Exhibit C: I dumped a 32 oz cup of Diet Coke in Craig's car on the way home from the gym + running errands the afternoon. That's definitely BAD. I was really thirsty and I just really love Diet Coke. And the GOOD? Well, the good part is three fold: 1) I got the soda with a free coupon, so I didn't pay for the wasted Diet Coke, 2) it dumped on the passenger side floor and not all over my feet and 3) it happened in Craig's car and not mine.
How is it that it's easy to see the good when misfortune is bestowed upon someone other than myself?
I guess I can safely add self centered and self absorbed to my laundry list of character flaws. It's okay, though. Pessimistic, stubborn and control freak were getting lonely on that list. They need the company.
Thursday, July 22, 2010
Am I the only one who does that?
When I'm stressed out, first I eat handfuls of chocolate chips paired with heaping scoops of peanut butter straight from the jar. Then, after I mentally beat myself up for my lack of self control and calculate how far and how fast I'll have to run the next day to burn my snack off, I start organizing my stuff. I find filling garbage bags with ever accumulating, unwanted paper and organizing a messy linen closet oddly soothing. It's comforting to know that my shirts are arranged by color and sleeve length and that all my socks have mates. It also helps to keep my mind off of the pb and chocolate that is sitting like a rock in my stomach.
I've been feeling a bit frazzled lately; more so than usual. Summer is supposed to be relaxing and rejuvenating, but I find myself tense and figidity. More so than usual! My house, as a result, is clean and organized, but I'm finding that I run out of surfaces to clean and drawers to organize before my tension dissipates.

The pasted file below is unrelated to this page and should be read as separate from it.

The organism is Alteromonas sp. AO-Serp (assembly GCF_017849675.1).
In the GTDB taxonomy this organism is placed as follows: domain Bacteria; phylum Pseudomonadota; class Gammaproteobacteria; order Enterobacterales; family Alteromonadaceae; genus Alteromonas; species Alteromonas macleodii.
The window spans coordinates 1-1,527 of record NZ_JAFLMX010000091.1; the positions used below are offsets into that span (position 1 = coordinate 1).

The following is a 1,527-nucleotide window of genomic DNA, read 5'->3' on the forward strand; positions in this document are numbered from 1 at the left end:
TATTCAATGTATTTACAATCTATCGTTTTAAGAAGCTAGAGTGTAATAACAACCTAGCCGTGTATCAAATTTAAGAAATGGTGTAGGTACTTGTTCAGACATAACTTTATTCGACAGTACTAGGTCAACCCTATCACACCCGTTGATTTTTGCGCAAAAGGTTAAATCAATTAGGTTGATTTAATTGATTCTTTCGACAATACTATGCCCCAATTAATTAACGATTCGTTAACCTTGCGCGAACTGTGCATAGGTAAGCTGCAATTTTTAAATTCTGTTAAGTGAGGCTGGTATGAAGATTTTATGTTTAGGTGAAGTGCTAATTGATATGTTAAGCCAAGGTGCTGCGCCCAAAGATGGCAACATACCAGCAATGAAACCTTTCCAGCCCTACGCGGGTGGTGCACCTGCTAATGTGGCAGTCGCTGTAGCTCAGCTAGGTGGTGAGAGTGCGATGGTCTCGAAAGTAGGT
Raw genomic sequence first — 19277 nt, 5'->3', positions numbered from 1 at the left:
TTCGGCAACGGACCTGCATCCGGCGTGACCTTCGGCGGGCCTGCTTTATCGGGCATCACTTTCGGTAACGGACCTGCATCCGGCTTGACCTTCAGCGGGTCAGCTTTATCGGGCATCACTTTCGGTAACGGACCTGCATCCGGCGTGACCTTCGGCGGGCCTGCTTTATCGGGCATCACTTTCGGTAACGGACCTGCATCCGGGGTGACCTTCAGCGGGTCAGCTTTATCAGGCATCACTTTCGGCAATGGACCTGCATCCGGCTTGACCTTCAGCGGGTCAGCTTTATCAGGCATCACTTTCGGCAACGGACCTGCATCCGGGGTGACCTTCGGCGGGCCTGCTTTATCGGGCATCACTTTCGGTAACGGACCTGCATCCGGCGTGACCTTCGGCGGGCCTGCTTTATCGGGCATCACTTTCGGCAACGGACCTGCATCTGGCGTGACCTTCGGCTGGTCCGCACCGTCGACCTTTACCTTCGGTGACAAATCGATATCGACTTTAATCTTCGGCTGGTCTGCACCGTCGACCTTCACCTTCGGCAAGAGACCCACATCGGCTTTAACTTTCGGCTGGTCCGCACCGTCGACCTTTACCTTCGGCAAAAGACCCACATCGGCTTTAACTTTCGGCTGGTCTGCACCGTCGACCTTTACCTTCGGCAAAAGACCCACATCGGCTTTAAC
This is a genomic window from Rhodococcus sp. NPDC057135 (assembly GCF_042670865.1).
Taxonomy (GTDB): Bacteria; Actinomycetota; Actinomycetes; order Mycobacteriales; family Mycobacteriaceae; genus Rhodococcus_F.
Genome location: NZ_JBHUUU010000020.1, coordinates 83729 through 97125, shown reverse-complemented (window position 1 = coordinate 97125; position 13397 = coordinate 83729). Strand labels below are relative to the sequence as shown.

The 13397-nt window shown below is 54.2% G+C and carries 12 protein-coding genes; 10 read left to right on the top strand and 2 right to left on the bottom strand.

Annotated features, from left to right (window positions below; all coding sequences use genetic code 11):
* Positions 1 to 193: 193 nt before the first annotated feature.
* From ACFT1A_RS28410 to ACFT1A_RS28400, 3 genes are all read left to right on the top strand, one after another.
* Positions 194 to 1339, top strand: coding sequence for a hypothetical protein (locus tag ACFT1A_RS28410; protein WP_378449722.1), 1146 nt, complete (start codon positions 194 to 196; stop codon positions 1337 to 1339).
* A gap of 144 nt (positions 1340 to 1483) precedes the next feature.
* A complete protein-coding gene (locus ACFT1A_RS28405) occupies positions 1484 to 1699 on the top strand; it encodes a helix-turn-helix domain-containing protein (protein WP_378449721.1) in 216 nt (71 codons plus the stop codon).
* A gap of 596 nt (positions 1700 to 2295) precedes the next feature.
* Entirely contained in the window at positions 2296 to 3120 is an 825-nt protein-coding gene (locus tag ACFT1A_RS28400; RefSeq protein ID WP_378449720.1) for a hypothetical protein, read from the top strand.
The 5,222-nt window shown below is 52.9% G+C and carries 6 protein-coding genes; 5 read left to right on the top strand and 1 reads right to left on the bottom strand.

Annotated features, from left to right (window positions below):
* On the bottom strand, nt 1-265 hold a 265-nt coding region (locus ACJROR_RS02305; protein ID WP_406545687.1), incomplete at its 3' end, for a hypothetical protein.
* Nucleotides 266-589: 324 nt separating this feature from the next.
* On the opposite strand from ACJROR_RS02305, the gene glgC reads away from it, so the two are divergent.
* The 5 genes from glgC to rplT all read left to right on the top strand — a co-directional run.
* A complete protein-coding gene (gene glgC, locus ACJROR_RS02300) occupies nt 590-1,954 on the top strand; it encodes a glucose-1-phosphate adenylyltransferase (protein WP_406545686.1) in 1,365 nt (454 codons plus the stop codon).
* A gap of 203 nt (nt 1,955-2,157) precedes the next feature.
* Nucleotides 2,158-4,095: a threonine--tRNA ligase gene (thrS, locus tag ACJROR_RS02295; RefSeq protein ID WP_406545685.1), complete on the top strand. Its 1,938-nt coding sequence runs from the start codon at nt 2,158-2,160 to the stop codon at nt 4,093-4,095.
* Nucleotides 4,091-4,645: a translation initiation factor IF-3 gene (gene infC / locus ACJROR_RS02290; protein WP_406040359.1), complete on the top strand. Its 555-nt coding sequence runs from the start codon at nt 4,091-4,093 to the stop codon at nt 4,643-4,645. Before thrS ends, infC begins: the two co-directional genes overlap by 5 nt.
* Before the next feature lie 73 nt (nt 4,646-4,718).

To get a break from my organization fixation, I took Caroline and her friend, Bailey to the pool on Ft. Belvoir. They had a good time, even though the curvy slide was removed due to some sort of damage, therefore decreasing the fun factor by several notches. I spent some time reading, which is always a welcomed treat, but we left rather abruptly, however, because Bailey spun herself into quite a frenzy in one of our inner tubes, leaving her dizzy and a bit queasy. She didn't look green or on the verge of barfing, but I figured it would be prudent for us to leave before she upchucked at the pool, or even worse, in my car. Thankfully, we made it home without incident, but she did choose to go home and rest, instead of staying to play at our house. Whew, vomit crisis diverted.
In other news, Caroline and I put together the final box of goodies we'll send to Craig before he makes the long journey home. Things *seem* to be going according to plan, which means he *should* be home by the end of August, but we're realists and know that ANYTHING can happen. What's the term? Cautiously optimistic? Yep, that's us. Cautiously optimistic that he'll make it home before school starts.